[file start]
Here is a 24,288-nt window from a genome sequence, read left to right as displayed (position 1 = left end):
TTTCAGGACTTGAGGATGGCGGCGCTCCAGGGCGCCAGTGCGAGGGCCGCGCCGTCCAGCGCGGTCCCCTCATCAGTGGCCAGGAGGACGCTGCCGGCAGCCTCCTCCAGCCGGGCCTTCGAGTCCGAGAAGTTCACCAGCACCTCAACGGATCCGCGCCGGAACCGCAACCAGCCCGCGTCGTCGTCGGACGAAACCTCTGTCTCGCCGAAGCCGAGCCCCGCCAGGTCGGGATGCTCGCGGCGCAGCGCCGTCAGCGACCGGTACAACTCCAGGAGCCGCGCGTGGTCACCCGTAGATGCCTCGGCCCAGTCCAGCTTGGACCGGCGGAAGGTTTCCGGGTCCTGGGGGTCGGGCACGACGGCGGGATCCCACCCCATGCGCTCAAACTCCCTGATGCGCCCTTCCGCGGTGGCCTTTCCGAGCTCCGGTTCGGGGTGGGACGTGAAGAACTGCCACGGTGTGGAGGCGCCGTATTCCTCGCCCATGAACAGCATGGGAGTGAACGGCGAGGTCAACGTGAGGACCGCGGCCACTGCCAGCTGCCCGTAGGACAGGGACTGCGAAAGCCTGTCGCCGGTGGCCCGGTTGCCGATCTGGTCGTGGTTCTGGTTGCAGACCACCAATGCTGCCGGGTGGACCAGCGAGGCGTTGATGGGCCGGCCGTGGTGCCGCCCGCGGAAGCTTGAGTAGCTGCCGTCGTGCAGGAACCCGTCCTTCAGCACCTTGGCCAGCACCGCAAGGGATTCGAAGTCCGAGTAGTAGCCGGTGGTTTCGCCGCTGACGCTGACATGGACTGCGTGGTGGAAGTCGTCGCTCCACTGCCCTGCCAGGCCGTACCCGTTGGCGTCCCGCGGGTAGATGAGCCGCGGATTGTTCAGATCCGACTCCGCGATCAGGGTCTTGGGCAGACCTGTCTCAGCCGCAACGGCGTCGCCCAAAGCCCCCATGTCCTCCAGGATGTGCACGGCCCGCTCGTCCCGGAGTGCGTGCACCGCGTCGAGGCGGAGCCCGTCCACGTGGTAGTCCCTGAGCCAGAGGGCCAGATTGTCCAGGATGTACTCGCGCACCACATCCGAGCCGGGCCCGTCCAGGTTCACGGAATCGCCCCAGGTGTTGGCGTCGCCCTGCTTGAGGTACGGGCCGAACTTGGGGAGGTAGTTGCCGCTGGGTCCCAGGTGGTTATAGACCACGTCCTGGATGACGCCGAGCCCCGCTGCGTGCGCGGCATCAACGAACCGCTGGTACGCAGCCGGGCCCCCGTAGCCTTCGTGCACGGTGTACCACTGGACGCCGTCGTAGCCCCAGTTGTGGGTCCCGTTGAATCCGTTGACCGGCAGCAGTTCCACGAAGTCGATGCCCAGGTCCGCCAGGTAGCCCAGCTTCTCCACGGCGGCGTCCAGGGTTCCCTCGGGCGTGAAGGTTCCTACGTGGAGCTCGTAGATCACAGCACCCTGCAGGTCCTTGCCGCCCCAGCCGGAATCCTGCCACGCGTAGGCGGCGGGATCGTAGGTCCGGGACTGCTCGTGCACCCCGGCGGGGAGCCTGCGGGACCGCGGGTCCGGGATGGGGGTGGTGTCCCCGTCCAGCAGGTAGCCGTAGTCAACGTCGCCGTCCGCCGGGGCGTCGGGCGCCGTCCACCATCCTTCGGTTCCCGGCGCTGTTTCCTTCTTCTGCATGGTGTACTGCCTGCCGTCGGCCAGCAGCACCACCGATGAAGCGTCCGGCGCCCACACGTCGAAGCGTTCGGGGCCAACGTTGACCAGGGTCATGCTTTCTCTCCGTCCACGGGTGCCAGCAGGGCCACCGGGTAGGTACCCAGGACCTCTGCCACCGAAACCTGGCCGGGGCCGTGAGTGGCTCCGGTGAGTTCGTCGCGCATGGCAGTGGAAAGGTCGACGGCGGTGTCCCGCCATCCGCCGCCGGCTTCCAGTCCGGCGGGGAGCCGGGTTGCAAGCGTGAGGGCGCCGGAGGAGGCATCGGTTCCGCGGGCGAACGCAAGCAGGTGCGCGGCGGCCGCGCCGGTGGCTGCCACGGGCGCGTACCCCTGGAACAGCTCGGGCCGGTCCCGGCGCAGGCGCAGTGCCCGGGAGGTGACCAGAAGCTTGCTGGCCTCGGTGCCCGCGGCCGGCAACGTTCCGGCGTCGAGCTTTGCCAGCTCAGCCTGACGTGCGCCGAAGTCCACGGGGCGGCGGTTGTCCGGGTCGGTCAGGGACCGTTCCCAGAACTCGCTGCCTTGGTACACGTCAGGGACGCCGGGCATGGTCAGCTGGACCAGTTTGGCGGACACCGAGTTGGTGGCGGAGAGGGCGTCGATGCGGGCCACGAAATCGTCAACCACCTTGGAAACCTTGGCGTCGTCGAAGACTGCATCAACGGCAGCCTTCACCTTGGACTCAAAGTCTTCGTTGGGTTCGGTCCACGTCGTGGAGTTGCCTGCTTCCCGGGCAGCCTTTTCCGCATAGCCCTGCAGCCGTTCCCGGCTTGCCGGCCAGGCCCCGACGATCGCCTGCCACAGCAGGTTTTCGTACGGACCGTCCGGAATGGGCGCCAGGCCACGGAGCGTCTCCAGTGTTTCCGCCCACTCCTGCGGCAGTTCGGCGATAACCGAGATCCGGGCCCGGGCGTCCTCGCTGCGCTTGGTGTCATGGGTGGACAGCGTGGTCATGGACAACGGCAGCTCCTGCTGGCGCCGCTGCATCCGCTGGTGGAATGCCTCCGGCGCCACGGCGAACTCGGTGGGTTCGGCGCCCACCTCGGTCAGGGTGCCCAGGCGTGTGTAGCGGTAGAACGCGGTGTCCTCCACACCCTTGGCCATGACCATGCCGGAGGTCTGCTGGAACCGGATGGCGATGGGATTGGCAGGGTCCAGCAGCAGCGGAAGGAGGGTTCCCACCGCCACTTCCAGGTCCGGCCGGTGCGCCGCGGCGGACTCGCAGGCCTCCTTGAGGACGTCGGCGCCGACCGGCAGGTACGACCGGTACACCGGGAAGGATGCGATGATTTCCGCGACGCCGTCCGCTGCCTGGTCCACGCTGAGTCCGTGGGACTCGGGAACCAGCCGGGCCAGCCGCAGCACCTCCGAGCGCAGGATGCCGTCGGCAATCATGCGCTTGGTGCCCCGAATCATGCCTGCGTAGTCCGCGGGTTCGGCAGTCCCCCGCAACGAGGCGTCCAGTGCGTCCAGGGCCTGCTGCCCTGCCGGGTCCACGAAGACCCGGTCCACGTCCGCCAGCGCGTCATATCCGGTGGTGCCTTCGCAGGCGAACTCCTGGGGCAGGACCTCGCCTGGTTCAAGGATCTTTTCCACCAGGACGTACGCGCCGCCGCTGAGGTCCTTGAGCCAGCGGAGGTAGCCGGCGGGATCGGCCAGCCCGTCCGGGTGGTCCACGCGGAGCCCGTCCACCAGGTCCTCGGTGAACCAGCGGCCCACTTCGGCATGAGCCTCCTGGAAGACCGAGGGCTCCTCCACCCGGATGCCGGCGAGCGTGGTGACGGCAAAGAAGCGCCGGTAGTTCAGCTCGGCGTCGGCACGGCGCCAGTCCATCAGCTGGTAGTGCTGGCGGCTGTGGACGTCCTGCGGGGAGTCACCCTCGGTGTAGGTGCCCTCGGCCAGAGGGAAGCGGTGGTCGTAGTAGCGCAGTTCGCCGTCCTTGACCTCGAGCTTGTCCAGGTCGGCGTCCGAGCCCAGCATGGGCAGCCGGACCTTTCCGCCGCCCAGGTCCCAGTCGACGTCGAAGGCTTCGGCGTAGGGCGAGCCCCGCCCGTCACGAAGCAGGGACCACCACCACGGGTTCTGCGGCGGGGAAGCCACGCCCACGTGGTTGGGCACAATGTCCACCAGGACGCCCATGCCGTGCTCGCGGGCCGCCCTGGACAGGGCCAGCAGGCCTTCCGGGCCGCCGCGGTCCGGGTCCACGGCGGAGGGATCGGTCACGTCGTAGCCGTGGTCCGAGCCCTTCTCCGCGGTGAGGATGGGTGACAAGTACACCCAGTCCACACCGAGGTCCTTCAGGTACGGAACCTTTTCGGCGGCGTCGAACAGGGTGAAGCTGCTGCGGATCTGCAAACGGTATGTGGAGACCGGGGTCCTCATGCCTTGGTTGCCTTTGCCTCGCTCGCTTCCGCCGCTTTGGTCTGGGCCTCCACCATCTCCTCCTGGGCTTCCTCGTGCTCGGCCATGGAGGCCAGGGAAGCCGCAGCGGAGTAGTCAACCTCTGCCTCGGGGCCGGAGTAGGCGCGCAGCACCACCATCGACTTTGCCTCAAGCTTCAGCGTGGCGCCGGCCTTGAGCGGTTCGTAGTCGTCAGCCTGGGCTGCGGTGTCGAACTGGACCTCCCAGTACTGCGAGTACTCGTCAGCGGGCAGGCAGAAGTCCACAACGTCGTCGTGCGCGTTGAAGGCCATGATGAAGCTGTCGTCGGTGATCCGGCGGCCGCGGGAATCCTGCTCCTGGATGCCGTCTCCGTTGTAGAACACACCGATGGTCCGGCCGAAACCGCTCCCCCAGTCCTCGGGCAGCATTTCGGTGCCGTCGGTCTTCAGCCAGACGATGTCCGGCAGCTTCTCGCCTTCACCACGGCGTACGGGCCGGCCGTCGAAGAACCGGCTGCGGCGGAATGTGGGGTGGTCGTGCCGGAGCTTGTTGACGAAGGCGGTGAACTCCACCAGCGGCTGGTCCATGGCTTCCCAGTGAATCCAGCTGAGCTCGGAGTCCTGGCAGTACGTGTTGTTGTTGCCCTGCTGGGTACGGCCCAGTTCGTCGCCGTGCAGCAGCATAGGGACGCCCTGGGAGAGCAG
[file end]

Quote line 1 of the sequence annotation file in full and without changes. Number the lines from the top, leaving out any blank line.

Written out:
Here is a 24,288-nt window from a genome sequence, read left to right as displayed (position 1 = left end):